“Frozen” week continues on Cartoon Brew’s Artist of the Day. Lisa Keene could justifiably be called a Disney veteran. Her credits on Disney films date all the way back to 1985’s “The Black Cauldron” on which she was a background painter.
Month: November 2013
For those of you still feeling sedentary after the holidays or just looking for some weekend inspiration, listen to these two interviews with Lotte Reiniger and Rebecca Sugar. They each have accomplished an important first in animation: Lotte Reiniger was the first woman to direct an animated feature, and Rebecca Sugar was the first solo woman creator of a TV series at Cartoon Network. These milestones are separated by 87 years, which says a lot about both how far animation has come and how far it still has to go.
“Frozen,” Disney’s 53rd animated feature, directed by Chris Buck and Jennifer Lee, opens this week. What did you think of it?
It’s Thanksgiving so let’s enjoy “Jerky Turkey,” a classic 1945 MGM short directed by the one and only Tex Avery.
It’s Frozen week on Cartoon Brew’s Artist of the Day, and so we continue to feature artists who worked on Disney’s latest feature. Bill Schwab works as a character designer and visual development artist at Walt Disney Animation Studios. On “Frozen” he is credited as supervising the character design work.
During President Barack Obama’s visit to DreamWorks Animation on Tuesday, “How to Train Your Dragon 2” director Dean DeBlois offered a quick demonstration of how they use motion capture at DreamWorks.
Once upon a time, there was a little king who lost control of the sun…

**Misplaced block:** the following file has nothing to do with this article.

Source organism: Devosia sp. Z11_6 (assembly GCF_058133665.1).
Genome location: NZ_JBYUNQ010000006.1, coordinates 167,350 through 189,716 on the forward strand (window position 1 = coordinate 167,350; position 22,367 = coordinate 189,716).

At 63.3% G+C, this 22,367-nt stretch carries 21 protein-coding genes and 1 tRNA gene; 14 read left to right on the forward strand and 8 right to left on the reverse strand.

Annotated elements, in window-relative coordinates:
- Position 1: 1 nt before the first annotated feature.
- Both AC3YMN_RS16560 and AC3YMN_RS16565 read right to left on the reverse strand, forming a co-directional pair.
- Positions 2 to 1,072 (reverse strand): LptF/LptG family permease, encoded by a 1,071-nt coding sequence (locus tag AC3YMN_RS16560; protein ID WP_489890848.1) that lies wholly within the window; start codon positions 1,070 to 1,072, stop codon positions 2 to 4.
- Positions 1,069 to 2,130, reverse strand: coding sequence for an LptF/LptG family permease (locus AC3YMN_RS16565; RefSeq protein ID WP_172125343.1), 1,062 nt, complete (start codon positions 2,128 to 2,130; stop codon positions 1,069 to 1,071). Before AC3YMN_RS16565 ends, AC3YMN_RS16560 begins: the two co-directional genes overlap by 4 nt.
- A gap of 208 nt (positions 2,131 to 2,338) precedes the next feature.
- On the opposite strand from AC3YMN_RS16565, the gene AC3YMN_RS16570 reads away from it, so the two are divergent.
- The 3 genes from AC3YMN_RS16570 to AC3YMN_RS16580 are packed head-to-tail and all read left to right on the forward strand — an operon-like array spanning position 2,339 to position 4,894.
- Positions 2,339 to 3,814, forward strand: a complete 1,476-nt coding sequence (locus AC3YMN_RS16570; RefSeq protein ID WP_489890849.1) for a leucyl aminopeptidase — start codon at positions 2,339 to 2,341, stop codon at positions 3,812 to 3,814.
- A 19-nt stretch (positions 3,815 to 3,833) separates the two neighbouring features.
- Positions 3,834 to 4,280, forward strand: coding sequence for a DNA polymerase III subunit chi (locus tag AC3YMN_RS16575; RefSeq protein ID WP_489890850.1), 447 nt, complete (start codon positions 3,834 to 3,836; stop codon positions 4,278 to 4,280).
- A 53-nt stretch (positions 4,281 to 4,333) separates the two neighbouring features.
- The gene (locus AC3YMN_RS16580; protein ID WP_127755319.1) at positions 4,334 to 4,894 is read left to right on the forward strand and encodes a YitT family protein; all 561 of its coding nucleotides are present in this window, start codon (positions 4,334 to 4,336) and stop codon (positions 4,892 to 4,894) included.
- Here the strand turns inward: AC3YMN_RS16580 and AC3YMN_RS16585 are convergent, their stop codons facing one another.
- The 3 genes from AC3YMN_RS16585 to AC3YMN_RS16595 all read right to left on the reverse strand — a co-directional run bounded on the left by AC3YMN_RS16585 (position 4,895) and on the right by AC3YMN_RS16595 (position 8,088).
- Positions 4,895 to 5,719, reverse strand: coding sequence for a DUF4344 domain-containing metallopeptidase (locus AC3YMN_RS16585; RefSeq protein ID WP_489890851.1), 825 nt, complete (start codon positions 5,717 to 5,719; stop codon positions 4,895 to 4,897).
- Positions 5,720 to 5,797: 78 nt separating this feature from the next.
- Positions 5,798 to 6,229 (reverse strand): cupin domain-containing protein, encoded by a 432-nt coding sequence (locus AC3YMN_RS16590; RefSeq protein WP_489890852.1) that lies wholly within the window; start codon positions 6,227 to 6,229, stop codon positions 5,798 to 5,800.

This week we continue looking at some of the talented artists whose efforts made possible the new Disney feature “Frozen.” Brittney Lee is credited on the film as a visual development artist.
Classical hand-drawn animation lovers can’t be too choosy nowadays. We’ve got to get our fix wherever we can find it, so here’s an Eric Goldberg-animated spot for the “Mickey’s Very Merry Christmas Party” event at Walt Disney World.
Our Artist of the Day feature is extra-cool this week because we’re focusing on artists who contributed to Disney’s new film Frozen, which expands nationwide this week.
It’s hard to believe that Craig McCracken’s “Powerpuff Girls” turn fifteen years old this month. When the series premiered on Cartoon Network on November 18, 1998, it was the highest rated premiere in the network’s history at the time.
Indie animated feature distributor GKIDS has announced that the highly anticipated hand-drawn French film “Ernest and Celestine” will open in New York and Los Angeles on March 14, 2014.
The new virtual pet app Hatch is being described as a Tamagotchi for iPhones. While that may not excite too many readers of this site—if readers are even old enough to remember what Tamagotchis are—the app’s intro cinematic merits a look.
If at first you don’t succeed, try, try, try again. That appears to be the DreamWorks motto for its property “Turbo.”
April Liu is a second year animation student at CalArts. Her blog is a mixture of personal and school work with drawings and animated studies from projects in progress, such as a short about a fellow with a sprout growing from the top of his head.
Pixar has laid off dozens of employees due to its troubled film project “The Good Dinosaur.”
When the server enters the drawing room of the Crosby Hotel, Kirk DeMicco’s eyes begin to dance, “Mini desserts are coming! Many, many mini desserts!” Both DeMicco (“Racing Stripes,” “Space Chimps”) and Chris Sanders (“Lilo & Stitch,” “How to Train Your Dragon”) are in New York to take part in a presentation on the making of “The Croods,” the animated film that they directed for Dreamworks earlier this year, which went on to gross nearly $600 million worldwide.
It’s been a great fall season for film festival trailers. Last week, we posted one by Joanna Quinn, and today, we have three more creative efforts by Emma De Swaef, Marc James Roels, Robert Loebel and Nicolas Ménard.
While the limited animation of “The Simpsons” is no match for the lush rubbery beauty of 1930s Disney theatrical shorts, the show’s opening couch gag this week is a fair homage to the extraordinary creative spirit of classic Hollywood animation.
The White House announced today that President Obama will speak on November 26th about the economy at DreamWorks Animation in Glendale.